Jungle Cruise Wildlife Expeditions is so much cooler at Tokyo Disney, with an almost Indiana Jones feel to it and enhanced special effects and lighting through a dark tunnel.
tokyodisney jungle cruise
See the special effects in action!
It's all about the popcorn.
There are a variety of popcorn stations around both parks with all kinds of crazy (and normal) flavors like soy sauce, strawberry, chocolate, and honey that change seasonally. At each station, there is a different themed plastic popcorn bucket that you can wear conveniently like a purse and get refilled at any of the stations for a discounted price. It's a unique part of the Tokyo Disney experience, and I definitely recommend you get one of the buckets and try out a few of the flavors. (The Minnie Mouse bow one is my personal favorites!)
Here's one of the popcorn stations. Honey-flavored popcorn paired with a Winnie the Pooh bucket, naturally.
The gifts are much more practical.
The Japanese way of life is pretty clutter-free, and they tend to be more practical and less wasteful with their gifts. So you will find a wide selection of edible and useful gift options in the Tokyo Disney stores, like these cute cleaning rollers that are like giant lint rollers.
Or these Minnie Mouse Q-tips! Practical and cute.
There's a huge selection of character boxers!
If you're into that sort of thing. Seriously, an entire wall full!
If you love Alice in Wonderland, you're in luck!
The Japanese LOVE all things Alice in Wonderland, so that influences the park's attractions, dining, and gifts.
Like these super cute teapot vending machines.
And you should definitely eat at the Queen of Hearts Banquet Hall.
If you think the outside looks cool, just wait until you see inside!
Walk through the doornob as you enter the restaurant.
Queen of Hearts Banquet Hall is a counter service, buffet-style restaurant with simple, hearty offerings like roast chicken and steak.
The Alice in Wonderland theme is impressively incorporated.
But the desserts are the real star — look how pretty this is! And some come with souvenir cups and plates.
Here is a matching Alice cup and saucer that came included in the price of two desserts.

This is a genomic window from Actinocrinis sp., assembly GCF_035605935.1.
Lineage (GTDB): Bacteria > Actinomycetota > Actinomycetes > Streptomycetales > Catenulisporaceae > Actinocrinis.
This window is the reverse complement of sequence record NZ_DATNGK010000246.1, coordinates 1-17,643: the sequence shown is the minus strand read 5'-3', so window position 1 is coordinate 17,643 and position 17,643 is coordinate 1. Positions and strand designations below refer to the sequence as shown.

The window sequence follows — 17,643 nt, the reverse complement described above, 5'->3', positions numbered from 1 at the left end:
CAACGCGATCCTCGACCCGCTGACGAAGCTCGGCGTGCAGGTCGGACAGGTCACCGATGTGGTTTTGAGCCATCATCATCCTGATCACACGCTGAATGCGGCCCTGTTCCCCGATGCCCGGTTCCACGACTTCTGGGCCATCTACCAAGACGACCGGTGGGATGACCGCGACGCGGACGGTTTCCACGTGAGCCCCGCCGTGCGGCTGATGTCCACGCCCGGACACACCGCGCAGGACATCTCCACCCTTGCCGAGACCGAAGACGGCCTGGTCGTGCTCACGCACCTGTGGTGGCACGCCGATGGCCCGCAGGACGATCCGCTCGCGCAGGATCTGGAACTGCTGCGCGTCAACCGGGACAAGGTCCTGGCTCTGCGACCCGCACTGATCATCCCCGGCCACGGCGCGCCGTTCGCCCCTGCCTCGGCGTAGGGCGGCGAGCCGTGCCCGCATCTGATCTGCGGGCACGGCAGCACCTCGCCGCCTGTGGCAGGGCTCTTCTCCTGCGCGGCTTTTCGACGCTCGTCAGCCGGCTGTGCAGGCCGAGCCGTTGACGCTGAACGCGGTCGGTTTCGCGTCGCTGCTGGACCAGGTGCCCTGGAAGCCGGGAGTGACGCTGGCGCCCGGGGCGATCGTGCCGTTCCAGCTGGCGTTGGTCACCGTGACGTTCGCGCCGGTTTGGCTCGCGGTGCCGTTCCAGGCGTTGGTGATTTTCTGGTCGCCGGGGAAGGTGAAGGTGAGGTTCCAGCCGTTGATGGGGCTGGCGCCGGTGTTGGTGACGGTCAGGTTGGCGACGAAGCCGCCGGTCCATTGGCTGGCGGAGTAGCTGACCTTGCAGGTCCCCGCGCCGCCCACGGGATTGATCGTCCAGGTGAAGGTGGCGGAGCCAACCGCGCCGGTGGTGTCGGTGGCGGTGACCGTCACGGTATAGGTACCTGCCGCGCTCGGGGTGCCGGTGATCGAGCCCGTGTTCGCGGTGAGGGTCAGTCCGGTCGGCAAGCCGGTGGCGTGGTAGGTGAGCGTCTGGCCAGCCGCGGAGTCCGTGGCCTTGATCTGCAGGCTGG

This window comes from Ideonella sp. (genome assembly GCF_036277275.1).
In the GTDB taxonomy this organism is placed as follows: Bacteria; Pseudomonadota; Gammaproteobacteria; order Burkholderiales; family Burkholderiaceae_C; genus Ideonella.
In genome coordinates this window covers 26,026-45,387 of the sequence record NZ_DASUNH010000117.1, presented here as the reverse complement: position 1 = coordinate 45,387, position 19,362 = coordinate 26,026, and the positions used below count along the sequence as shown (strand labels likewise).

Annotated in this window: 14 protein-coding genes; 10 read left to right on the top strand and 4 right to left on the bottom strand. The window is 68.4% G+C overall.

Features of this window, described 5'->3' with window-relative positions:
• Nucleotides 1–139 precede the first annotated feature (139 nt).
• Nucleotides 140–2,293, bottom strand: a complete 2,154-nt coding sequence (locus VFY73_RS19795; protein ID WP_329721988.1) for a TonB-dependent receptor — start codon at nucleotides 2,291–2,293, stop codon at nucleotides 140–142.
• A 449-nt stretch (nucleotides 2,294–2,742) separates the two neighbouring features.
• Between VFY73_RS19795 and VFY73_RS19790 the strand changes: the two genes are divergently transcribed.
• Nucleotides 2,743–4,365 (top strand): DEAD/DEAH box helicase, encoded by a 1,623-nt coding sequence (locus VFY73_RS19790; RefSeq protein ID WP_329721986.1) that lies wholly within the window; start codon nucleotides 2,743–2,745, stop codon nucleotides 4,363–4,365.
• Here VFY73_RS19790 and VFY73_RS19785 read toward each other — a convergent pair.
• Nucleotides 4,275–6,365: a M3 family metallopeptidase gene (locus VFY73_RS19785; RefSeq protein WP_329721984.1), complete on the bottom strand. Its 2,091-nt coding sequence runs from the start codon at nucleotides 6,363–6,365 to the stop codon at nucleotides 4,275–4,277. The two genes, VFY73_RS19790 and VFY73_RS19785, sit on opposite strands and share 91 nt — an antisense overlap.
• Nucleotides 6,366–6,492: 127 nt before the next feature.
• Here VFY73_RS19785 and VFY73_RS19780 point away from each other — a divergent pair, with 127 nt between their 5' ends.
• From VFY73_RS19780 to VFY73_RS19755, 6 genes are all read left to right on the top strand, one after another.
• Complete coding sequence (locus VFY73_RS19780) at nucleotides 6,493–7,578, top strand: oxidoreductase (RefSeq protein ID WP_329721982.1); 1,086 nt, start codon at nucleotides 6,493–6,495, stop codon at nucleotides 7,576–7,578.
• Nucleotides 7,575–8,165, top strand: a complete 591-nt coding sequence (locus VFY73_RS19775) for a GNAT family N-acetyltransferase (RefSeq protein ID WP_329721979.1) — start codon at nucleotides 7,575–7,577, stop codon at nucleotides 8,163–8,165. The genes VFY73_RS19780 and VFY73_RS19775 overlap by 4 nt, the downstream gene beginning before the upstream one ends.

Frozen mania is just as strong in Tokyo.
The holiday decor and shows this past Winter were heavily Frozen-themed, and there is a Frozen ride slated as a part of a renovation at Tokyo Disney in 2017.
A Frozen window display this past Winter.
The water shows at DisneySea are insanely impressive.
Since DisneySea has a huge man-made body of water at the center of the park, there are several shows that take place on the water instead of the streets. It's great for a number of reasons, including that visitors have a clear view from pretty much anywhere in the park. The Legend of Mythica, a 25-minute daytime show, is especially bonkers — we were literally speechless watching it — think fireworks, fountains, jet skis, kites, boats, real fire, and Cirque du Soleil-level performers.
Here's another shot of The Legend of Mythica.
This blows Disneyland's parades out of the water — literally.
There are so many moving parts, it's hard to know where to look.
Journey to the Center of the Earth is the coolest, most unique ride at DisneySea.
This was my favorite attraction at DisneySea, mainly because it was like nothing you'll ride at Disneyland or Disney World. Using similar technology to Epcot's Test Track, this ride starts off slow as you take in the bizarre (and creepy) wonders of the center of the earth before you're swiftly shot out of the mouth of the volcano that is the centerpiece of the park. It's fast and fun.
The queue for Journey to the Center of the Earth.
The underground Mermaid Lagoon is crazy-cool.
Technically The Little Mermaid-themed Mermaid Lagoon is for little kids, with a children's playground and kid-friendly rides, but anyone can walk through it — and I recommend that you do. It's such an immersive experience that you'll think you're really underwater.
This is the gift shop in the Mermaid Lagoon.
The Mermaid Lagoon above ground.
DisneySea is gorgeous, and has an atmosphere like no other Disney park.
You'll really feel like you stepped into another world. It doesn't quite have the "Disney magic" as some of the other parks, but that doesn't mean it isn't special.
See what I mean? This is the Raging Spirits ride at DisneySea.
Mysterious Island is the land at DisneySea that features 20,000 Leagues Under the Sea and Journey to the Center of the Earth.
The Once Upon a Time castle projection show is a must see.
Before Disneyland incorporated the castle projection video in its 60th anniversary fireworks show, Tokyo Disney had this impressive projection show. Taking place before the electric light parade, this is a must watch!
The electric light parade is a revamped throwback.
Tokyo Disneyland Electrical Parade: DreamLights is a throwback to Disneyland's electric light parade, but so much better. Seriously, make sure you get a good seat for this — it's gorgeous! We staked our spot near the castle as soon as the castle show was over.
With newer technology, it's amazing what they can do with the electric light parade!
Another photo of the DreamLights parade — Puff the Magic Dragon!